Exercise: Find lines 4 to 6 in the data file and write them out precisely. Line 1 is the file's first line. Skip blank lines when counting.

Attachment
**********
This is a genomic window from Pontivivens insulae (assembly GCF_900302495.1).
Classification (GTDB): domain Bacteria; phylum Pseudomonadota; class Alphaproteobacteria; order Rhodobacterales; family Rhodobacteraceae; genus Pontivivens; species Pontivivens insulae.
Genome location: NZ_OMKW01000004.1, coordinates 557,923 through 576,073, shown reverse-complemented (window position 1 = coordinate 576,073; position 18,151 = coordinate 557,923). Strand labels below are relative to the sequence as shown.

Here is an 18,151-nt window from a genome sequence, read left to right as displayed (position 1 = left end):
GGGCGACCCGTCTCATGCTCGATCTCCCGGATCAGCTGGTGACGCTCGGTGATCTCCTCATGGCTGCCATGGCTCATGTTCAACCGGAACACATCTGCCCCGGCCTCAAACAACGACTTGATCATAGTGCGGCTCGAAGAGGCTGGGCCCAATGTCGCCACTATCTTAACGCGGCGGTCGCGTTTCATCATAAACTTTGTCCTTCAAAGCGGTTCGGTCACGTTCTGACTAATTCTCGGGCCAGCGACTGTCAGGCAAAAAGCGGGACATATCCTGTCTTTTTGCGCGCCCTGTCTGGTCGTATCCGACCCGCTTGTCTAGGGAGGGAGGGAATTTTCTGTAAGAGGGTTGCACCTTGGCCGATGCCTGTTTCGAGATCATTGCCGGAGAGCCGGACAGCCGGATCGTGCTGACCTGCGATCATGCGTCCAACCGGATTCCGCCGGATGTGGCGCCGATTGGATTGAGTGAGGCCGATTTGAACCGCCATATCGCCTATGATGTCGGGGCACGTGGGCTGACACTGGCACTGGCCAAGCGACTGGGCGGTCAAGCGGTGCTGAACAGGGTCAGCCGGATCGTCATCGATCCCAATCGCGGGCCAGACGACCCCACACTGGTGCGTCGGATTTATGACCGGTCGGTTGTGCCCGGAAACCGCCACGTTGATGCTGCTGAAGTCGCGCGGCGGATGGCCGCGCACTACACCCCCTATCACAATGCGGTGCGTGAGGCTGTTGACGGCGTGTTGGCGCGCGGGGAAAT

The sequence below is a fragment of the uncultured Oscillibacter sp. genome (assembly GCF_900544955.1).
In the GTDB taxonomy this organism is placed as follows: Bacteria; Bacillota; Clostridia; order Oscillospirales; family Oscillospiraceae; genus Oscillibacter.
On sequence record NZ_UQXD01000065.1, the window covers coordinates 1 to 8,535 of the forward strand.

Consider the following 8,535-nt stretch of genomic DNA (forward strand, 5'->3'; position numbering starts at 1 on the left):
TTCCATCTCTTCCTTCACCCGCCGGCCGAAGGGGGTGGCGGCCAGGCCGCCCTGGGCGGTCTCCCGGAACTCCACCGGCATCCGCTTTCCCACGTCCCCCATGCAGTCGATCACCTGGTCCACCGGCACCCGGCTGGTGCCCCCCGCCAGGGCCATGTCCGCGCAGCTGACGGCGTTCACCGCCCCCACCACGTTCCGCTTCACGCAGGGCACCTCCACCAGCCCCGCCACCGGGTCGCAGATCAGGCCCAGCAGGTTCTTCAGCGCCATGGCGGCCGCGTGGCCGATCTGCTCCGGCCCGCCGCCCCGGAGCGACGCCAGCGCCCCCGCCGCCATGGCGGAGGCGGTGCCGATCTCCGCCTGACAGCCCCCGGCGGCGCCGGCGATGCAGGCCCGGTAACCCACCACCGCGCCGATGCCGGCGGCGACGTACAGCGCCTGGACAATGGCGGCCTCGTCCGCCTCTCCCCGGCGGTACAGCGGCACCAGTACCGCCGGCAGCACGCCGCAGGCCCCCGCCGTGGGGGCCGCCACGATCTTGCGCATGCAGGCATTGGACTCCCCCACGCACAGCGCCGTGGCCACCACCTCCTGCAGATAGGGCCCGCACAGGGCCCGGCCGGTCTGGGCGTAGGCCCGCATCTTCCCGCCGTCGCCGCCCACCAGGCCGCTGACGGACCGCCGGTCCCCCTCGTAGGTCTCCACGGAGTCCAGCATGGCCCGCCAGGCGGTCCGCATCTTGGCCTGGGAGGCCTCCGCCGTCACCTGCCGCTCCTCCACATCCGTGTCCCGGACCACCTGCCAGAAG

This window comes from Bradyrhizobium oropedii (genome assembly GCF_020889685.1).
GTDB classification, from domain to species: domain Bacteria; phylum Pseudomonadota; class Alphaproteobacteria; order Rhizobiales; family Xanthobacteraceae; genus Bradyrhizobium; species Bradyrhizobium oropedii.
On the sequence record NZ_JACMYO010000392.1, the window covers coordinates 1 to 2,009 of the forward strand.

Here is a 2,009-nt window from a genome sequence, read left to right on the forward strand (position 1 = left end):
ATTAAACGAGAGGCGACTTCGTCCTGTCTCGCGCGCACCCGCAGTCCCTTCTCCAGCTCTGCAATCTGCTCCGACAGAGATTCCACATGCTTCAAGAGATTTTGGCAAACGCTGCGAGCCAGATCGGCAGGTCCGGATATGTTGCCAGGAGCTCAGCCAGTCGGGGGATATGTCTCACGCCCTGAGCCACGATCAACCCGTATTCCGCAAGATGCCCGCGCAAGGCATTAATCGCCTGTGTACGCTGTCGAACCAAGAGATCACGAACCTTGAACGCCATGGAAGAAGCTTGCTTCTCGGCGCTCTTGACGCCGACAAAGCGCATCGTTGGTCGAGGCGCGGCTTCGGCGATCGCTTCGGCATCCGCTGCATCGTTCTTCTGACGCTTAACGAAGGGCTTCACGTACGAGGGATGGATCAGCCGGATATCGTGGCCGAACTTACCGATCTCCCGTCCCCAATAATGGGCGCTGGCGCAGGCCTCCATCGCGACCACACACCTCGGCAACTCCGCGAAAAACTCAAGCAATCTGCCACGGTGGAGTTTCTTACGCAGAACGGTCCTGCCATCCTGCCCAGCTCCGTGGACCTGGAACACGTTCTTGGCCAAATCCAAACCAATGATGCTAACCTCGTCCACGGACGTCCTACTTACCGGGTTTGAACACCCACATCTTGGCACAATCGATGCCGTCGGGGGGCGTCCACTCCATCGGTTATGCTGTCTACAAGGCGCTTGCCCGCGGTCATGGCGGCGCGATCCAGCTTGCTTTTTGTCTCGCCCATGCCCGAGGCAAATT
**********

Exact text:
Here is an 18,151-nt window from a genome sequence, read left to right as displayed (position 1 = left end):
GGGCGACCCGTCTCATGCTCGATCTCCCGGATCAGCTGGTGACGCTCGGTGATCTCCTCATGGCTGCCATGGCTCATGTTCAACCGGAACACATCTGCCCCGGCCTCAAACAACGACTTGATCATAGTGCGGCTCGAAGAGGCTGGGCCCAATGTCGCCACTATCTTAACGCGGCGGTCGCGTTTCATCATAAACTTTGTCCTTCAAAGCGGTTCGGTCACGTTCTGACTAATTCTCGGGCCAGCGACTGTCAGGCAAAAAGCGGGACATATCCTGTCTTTTTGCGCGCCCTGTCTGGTCGTATCCGACCCGCTTGTCTAGGGAGGGAGGGAATTTTCTGTAAGAGGGTTGCACCTTGGCCGATGCCTGTTTCGAGATCATTGCCGGAGAGCCGGACAGCCGGATCGTGCTGACCTGCGATCATGCGTCCAACCGGATTCCGCCGGATGTGGCGCCGATTGGATTGAGTGAGGCCGATTTGAACCGCCATATCGCCTATGATGTCGGGGCACGTGGGCTGACACTGGCACTGGCCAAGCGACTGGGCGGTCAAGCGGTGCTGAACAGGGTCAGCCGGATCGTCATCGATCCCAATCGCGGGCCAGACGACCCCACACTGGTGCGTCGGATTTATGACCGGTCGGTTGTGCCCGGAAACCGCCACGTTGATGCTGCTGAAGTCGCGCGGCGGATGGCCGCGCACTACACCCCCTATCACAATGCGGTGCGTGAGGCTGTTGACGGCGTGTTGGCGCGCGGGGAAAT

The sequence below is a fragment of the uncultured Oscillibacter sp. genome (assembly GCF_900544955.1).